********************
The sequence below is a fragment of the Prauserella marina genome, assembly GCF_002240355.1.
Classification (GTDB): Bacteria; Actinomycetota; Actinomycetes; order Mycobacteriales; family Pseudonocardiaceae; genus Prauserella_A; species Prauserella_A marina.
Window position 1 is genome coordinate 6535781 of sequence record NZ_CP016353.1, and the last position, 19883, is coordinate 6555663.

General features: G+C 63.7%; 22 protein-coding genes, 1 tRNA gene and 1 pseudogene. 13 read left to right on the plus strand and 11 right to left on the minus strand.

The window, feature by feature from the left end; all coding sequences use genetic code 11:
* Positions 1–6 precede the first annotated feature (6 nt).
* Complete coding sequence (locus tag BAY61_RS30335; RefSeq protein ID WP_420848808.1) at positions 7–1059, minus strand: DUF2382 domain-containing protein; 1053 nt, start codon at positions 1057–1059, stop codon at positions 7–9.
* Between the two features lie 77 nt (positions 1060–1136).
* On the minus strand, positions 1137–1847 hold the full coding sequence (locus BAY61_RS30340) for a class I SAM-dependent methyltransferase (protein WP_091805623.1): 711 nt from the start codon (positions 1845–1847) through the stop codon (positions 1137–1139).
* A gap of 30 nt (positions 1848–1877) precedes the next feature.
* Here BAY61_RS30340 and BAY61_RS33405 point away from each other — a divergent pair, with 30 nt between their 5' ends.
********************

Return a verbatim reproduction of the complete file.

The sequence below is a fragment of the Prauserella marina genome, assembly GCF_002240355.1.
Classification (GTDB): Bacteria; Actinomycetota; Actinomycetes; order Mycobacteriales; family Pseudonocardiaceae; genus Prauserella_A; species Prauserella_A marina.
Window position 1 is genome coordinate 6535781 of sequence record NZ_CP016353.1, and the last position, 19883, is coordinate 6555663.

General features: G+C 63.7%; 22 protein-coding genes, 1 tRNA gene and 1 pseudogene. 13 read left to right on the plus strand and 11 right to left on the minus strand.

The window, feature by feature from the left end; all coding sequences use genetic code 11:
* Positions 1–6 precede the first annotated feature (6 nt).
* Complete coding sequence (locus tag BAY61_RS30335; RefSeq protein ID WP_420848808.1) at positions 7–1059, minus strand: DUF2382 domain-containing protein; 1053 nt, start codon at positions 1057–1059, stop codon at positions 7–9.
* Between the two features lie 77 nt (positions 1060–1136).
* On the minus strand, positions 1137–1847 hold the full coding sequence (locus BAY61_RS30340) for a class I SAM-dependent methyltransferase (protein WP_091805623.1): 711 nt from the start codon (positions 1845–1847) through the stop codon (positions 1137–1139).
* A gap of 30 nt (positions 1848–1877) precedes the next feature.
* Here BAY61_RS30340 and BAY61_RS33405 point away from each other — a divergent pair, with 30 nt between their 5' ends.